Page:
Chad R. Baldwin, spokesman for Wyoming, corroborated that account, saying in a statement that the allegations against Slater were brought to the university’s attention in the hiring process. Wyoming inquired further and found that there were “no barriers to his hiring," Baldwin said.

Slater said he didn't have a copy of the report to which Speier was referring, since it was supposed to remain confidential to protect students. He said he wondered how Speier had obtained her copy and whether it was authentic, and that he was worried some of the details she disclosed even in her brief speech -- such as that one accuser left his lab -- could “out” the witnesses.

Slater didn’t deny outright any of Speier’s claims but said that they’d been taken out of context. He also didn't deny being a harasser by some definitions, but said he'd changed a lot since 2004. He said he never offered a vibrator to anyone, for example. Rather, he said, two people affiliated with the department who lived together exchanged gifts of a pickle-shaped vibrator and chocolate handcuffs at a large holiday party he hosted at his home.

Instead of an individual investigation against him, Slater described the 2004 inquiry as part of a broader investigation into the climate for women in the astronomy department. That inquiry determined that sexual innuendo and banter were both wanted and unwanted, and that faculty and students did a generally poor job of maintaining professional and personal boundaries, he said. Members of the department received harassment training and other interventions, and the issue was resolved, he added.

Slater said he was never again accused sexual harassment at Arizona or at Wyoming, and that he’s never sought to keep his past a secret. He’s even blogged about it, he said.

“This is bizarre,” he said of the day’s developments. “I’m not sure when there are other examples out there why [Speier] picked mine.” He said he never spoke with anyone from her office about the report, but that he’d heard in recent months some astronomers were contacting graduate students and others, trying to root out harassers in the field.

“I think there’s quite literally a witch hunt going on in the astronomy community,” Slater said. “They probably see me as a target because I haven’t really been secretive about this.”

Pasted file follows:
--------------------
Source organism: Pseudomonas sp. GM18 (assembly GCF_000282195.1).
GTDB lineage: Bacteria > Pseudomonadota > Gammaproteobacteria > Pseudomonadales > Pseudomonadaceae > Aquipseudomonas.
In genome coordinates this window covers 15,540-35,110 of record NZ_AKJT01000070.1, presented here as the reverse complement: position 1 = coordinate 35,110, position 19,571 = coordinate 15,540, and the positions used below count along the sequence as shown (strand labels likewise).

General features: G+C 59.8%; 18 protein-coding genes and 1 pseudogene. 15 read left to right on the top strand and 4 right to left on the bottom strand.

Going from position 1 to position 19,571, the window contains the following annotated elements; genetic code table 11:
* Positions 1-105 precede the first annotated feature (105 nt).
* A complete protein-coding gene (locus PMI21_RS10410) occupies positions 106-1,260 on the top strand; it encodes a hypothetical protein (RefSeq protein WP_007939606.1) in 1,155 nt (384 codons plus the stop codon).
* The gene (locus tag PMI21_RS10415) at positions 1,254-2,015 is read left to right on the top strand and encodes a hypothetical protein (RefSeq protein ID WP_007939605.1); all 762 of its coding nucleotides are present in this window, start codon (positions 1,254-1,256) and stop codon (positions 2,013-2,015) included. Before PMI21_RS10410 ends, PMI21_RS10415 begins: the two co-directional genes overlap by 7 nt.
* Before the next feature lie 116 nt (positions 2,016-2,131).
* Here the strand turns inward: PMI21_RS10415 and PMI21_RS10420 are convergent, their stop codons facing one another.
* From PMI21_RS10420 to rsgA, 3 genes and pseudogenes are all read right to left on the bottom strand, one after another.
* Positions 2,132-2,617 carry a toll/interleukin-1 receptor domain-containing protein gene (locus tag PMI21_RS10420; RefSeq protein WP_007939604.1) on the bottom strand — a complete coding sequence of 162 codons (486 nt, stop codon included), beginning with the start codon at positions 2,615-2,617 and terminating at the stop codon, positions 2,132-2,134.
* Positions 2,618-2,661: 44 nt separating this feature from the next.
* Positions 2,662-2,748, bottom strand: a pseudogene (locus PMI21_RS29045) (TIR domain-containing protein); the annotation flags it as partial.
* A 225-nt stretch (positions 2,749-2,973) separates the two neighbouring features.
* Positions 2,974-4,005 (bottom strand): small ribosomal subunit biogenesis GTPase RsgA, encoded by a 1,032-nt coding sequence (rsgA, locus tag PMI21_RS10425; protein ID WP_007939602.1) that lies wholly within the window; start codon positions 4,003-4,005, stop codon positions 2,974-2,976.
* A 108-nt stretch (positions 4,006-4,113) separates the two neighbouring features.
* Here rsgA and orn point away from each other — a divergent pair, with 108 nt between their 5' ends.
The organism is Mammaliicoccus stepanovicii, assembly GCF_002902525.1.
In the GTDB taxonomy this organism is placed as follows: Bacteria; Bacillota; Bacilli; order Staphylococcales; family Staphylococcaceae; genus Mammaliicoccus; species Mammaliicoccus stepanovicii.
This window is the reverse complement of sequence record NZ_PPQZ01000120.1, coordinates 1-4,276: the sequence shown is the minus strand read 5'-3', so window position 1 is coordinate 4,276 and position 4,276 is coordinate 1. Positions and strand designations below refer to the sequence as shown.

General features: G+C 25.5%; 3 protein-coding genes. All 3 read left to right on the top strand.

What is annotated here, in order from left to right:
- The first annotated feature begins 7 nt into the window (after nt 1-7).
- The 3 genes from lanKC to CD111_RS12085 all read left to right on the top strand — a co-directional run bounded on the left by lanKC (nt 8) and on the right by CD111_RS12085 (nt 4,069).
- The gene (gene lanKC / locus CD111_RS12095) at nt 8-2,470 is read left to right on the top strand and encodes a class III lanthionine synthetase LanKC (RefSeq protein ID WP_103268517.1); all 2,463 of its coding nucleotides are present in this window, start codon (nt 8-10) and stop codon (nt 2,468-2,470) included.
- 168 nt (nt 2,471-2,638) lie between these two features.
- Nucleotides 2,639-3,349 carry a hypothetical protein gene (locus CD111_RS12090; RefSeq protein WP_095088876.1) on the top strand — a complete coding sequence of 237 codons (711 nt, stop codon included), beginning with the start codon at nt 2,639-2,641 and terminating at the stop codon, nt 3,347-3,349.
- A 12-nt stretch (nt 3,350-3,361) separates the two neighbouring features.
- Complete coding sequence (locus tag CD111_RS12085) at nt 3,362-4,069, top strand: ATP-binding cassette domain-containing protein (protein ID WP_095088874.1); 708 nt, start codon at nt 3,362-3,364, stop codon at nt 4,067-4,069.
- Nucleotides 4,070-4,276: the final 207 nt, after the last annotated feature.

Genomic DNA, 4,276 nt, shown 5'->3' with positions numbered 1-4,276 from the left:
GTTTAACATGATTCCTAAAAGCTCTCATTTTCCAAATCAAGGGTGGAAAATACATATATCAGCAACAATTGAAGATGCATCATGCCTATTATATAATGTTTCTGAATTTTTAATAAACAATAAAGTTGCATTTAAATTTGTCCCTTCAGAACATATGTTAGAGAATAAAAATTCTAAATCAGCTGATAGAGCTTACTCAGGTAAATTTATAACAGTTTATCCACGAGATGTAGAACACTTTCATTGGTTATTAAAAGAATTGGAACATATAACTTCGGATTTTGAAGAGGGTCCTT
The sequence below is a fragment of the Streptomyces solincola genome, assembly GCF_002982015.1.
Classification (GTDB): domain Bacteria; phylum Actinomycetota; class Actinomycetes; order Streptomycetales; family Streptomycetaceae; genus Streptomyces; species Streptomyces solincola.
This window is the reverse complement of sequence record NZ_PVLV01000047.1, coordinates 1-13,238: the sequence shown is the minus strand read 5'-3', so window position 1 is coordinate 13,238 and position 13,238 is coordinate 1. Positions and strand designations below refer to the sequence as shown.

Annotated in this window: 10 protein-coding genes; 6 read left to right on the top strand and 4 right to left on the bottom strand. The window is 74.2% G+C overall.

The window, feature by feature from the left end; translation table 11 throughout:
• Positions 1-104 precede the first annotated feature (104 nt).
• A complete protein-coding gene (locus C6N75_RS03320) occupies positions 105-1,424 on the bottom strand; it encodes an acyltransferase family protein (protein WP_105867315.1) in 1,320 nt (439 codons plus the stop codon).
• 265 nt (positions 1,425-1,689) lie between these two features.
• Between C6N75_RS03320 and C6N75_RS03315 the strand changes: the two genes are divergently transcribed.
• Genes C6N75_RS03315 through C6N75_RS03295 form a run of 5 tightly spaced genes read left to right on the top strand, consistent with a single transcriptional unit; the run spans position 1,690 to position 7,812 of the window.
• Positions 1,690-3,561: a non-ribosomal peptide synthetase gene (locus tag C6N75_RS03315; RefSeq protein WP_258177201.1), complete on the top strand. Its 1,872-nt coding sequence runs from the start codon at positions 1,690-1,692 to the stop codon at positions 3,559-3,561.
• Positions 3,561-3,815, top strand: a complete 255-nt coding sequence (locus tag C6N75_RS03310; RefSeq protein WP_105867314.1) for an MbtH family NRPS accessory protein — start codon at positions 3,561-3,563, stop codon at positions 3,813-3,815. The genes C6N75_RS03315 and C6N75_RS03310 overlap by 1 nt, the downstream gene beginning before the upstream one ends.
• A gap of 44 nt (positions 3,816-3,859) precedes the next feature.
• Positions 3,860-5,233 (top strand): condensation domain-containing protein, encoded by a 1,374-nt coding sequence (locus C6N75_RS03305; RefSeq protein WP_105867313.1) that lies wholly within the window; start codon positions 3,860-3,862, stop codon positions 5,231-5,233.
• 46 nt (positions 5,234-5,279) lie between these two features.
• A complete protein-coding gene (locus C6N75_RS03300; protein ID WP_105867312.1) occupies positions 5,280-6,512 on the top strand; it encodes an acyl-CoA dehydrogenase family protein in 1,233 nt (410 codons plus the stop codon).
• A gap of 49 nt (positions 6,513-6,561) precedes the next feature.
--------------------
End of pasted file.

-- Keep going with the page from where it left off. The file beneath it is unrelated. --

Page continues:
Speier, after her remarks, released a copy of the redacted Arizona report. It backs some of Slater’s claims -- including that harassment was occurring across ranks and that the university sought to investigate a generally hostile climate in astronomy. But it also says Slater was named as a respondent based on early findings, and that he’d violated the university’s sexual harassment policy by making regular unwanted and unsolicited sexual comments. (The university found there was insufficient evidence to back retaliation claims made by two separate accusers.)

Contrary to Slater’s explanation, the report Speier shared alleges that Slater was accused of giving sex toys and chocolate handcuffs to a graduate student, and that Slater admitted giving a sex toy to a female graduate student in the course of the investigation.

In another example, Slater was accused of saying he would have invited a student over to swim, but decided against it because he knew she’d bring a bathing suit. Slater denied saying that during the investigation, saying he was not “exclusionary” by nature.

Four separate witnesses made numerous, similar claims. Slater denied some and admitted others -- such as that he’d probably told a witness to repeat him or herself, because a passing woman was too distracting. He described himself as "sexually overt," according to the report.